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WA Register of Developmental Anomalies

Image of a babies hand

The Western Australian Register of Developmental Anomalies (sometimes referred to as WARDA or the Register) brings together two registers, the WA Birth Defects Registry and the WA Cerebral Palsy Register, under one banner to record and monitor developmental anomalies in WA.

Having a register like WARDA is very important. Approximately 1 baby in every 20 (5-6%) is born with a developmental anomaly in Western Australia and this may contribute to ongoing childhood health problems and disability and, in some cases, death.

WARDA collects information to keep track of where and when developmental anomalies are occurring in Western Australia. This information also guides research and helps to investigate causes, prevention and management of developmental anomalies.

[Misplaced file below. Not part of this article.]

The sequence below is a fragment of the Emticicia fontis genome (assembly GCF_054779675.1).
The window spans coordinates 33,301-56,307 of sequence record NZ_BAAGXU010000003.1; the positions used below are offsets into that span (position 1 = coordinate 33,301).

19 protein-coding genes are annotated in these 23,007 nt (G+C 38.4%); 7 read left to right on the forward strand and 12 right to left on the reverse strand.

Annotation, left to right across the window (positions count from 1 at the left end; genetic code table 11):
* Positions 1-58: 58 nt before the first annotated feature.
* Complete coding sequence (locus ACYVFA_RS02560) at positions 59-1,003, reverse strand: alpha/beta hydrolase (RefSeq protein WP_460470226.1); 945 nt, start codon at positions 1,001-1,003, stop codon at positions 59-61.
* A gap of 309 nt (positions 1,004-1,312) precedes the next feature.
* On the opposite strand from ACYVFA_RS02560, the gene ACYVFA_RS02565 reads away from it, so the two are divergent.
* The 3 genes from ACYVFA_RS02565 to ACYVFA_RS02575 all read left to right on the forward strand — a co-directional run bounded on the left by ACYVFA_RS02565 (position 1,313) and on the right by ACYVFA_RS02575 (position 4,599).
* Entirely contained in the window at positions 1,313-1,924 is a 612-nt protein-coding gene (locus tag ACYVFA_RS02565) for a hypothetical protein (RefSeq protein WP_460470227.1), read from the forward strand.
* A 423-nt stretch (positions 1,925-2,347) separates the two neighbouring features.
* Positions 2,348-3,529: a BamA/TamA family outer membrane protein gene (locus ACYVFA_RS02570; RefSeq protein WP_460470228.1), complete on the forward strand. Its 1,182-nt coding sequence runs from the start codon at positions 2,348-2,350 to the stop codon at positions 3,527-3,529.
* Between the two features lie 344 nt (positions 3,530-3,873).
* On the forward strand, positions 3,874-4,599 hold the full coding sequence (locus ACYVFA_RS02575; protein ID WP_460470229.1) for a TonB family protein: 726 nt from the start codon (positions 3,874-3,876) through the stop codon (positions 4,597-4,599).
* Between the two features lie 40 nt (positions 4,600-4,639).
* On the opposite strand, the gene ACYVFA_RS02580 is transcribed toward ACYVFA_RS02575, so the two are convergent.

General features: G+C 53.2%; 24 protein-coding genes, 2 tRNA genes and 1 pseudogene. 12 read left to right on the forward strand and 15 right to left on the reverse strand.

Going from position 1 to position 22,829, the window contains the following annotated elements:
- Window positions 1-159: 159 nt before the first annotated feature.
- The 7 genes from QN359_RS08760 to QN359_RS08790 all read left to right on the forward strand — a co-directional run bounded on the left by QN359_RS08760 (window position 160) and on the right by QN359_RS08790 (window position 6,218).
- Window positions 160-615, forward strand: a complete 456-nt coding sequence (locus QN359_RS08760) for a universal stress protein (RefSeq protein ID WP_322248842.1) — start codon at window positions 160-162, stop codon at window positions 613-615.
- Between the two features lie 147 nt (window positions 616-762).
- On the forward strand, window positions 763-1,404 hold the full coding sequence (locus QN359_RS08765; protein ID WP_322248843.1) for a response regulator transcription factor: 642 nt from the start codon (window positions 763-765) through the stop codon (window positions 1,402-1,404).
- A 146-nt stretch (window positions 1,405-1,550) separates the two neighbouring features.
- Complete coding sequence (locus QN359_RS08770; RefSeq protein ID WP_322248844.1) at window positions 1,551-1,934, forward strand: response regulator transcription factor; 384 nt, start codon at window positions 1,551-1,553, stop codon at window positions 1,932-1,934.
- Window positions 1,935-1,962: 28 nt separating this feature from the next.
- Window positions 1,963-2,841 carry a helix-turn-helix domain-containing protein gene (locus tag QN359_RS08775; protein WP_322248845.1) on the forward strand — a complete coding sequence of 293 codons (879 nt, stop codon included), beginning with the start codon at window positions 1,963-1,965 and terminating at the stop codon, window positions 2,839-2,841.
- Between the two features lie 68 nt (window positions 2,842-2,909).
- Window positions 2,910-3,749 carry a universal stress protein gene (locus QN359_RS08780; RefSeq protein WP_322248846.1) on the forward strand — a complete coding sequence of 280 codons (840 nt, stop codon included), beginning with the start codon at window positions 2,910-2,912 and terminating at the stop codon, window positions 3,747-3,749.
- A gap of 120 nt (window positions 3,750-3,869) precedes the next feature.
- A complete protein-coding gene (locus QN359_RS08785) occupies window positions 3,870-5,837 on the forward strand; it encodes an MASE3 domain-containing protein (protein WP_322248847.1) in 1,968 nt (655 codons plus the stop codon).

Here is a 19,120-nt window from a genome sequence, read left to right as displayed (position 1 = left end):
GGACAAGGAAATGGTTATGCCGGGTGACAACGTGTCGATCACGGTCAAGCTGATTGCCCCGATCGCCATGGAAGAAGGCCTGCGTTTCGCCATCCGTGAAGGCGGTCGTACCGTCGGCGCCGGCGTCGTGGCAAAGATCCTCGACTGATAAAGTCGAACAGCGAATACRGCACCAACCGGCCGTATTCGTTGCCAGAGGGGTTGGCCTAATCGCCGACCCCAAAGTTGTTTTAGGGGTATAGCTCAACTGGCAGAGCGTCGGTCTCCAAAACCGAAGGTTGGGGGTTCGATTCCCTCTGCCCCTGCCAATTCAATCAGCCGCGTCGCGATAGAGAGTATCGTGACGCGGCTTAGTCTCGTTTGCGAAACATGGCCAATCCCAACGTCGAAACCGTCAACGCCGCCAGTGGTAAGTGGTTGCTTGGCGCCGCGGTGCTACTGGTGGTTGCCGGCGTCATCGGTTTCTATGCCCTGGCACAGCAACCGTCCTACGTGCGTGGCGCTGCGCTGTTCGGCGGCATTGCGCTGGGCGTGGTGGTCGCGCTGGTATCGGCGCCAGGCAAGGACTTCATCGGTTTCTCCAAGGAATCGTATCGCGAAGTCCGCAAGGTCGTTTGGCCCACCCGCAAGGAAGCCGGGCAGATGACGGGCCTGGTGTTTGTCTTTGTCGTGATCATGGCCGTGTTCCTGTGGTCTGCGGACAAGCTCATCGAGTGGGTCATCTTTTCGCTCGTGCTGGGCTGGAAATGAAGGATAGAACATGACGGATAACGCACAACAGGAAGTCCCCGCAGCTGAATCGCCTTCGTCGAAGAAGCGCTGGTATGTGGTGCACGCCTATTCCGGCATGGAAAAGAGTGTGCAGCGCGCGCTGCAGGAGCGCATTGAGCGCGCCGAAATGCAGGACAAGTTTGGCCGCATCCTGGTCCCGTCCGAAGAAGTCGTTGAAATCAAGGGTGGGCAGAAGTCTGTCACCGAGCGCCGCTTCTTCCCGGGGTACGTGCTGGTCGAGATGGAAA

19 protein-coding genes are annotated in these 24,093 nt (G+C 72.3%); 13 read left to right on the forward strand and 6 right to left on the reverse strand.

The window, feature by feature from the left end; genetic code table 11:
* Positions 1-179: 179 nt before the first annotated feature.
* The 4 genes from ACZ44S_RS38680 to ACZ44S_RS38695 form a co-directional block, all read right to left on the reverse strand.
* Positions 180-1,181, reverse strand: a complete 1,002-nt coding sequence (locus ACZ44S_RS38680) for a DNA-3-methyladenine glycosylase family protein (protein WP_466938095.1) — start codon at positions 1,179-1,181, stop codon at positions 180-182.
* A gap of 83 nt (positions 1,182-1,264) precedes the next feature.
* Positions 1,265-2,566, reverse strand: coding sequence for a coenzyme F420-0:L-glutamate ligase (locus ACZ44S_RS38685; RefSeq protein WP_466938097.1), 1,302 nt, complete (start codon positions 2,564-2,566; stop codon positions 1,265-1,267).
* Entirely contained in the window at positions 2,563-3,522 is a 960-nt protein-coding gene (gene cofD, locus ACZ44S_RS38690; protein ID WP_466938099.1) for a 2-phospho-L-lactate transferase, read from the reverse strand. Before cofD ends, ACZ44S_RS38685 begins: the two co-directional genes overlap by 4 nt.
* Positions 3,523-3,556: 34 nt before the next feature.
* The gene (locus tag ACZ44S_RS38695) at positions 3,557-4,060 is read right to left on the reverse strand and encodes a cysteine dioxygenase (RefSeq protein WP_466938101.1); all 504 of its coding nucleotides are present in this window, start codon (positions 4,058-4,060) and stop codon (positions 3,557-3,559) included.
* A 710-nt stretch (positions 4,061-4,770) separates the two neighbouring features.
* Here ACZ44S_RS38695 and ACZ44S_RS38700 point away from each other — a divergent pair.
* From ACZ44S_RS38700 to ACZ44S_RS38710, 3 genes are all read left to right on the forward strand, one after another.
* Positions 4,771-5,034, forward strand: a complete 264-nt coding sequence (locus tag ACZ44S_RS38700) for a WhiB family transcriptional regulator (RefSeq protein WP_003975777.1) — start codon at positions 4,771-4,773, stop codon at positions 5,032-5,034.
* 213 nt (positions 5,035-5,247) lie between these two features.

Link to printable brochure for parents and families. To order multiple copies of the brochure please contact us.

Did you know?

It is recommended that no alcohol be consumed during pregnancy

World Birth Defects Day March 3 logo

"More than 8 million babies worldwide are born each year with a serious birth defect. Birth defects are a leading cause of death in the first year of life, and babies who survive may be physically or mentally disabled, taking a costly toll on their families, communities and nations."

March of Dimes 2016, Global Programs: World Birth Defects Day, viewed 11February 2016,
<http://www.marchofdimes.org/mission/world-birth-defects-day.aspx>

On March 3, 2016 WARDA joins over 50 other international organizations to support World Birth Defects Day (WBDD #WorldBDDay).
Twelve international organizations working on birth defects launched the first annual WBDD in 2015. Recognizing the importance of birth defects, in 2010 the World Health Assembly passed a resolution urging member states to, among other steps, raise awareness about the importance of birth defects.

WBDD aims to raise awareness of this serious global problem by advocating for

  • increased monitoring of the occurrence of birth defects,
  • research to find causes and improve prevention, and
  • promoting care to help children and adults with birth defects improve their quality of life and participation in society.

 

 

 

 

 

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